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Frederic Edwin Church


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“Above the clouds at sunrise”

Frederic Edwin Church

1849
oil on canvas, 69.2- 102.2 cm. - The Warner Collection



Frederic Edwin Church was the most gifted disciple of Thomas Cole, to whom he dedicated many of his works. Church represents the culmination of the Hudson River School: he had Cole's love for the landscape, Asher Brown Durand's romantic lyricism, and Albert Bierstadt's grandiloquence, but he was braver and technically more gifted than anyone of them. Church is without any doubt one of the greatest landscape painters of all time, perhaps only surpassed by Turner and some impressionists and postimpressionists like Monet or Cézanne. At his maturity, Church's ambition was not fulfilled with the classical American landscape, and he painted exotic masterpieces like “Cotopaxi” , “Heart of the Andes” or the “Above the clouds at sunrise” shown here.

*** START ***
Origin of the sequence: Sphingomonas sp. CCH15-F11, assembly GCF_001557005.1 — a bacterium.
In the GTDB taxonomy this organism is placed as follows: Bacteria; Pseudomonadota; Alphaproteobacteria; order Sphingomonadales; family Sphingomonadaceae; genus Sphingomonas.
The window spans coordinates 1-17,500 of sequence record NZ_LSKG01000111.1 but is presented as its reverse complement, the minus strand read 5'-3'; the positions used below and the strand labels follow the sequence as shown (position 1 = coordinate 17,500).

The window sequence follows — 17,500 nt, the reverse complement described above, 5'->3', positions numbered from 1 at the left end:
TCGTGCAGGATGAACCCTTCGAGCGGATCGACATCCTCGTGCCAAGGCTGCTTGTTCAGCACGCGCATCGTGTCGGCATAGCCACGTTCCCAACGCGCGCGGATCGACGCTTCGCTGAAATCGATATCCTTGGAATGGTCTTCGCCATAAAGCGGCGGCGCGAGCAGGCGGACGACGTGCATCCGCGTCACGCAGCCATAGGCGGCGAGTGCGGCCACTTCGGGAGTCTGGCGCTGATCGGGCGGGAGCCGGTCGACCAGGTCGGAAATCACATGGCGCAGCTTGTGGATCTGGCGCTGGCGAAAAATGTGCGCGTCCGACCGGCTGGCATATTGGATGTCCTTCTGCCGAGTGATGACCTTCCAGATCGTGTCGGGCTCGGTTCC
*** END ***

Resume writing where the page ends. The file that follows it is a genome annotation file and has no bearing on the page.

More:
A landscape with no land. Or perhaps an airscape. “Above the clouds at sunrise” is one of the most original and audacious landscapes ever painted. Church has represented the sunrise at the top of a mountain, “above the clouds”, in such a way that all the landscape located beyond a certain distance is replaced by an immense cloud bank. The natural elements located near the observer, in addition to the oneiric pink fog, embraces the horizon view, whereas one of the trees, located exactly in front of the sun, highlights the presence of this one on the painting. Church has not represented a particular landscape, but rather the magical and incredible light of the sunrise.

Text by G. Fernández, www.theartwolf.com

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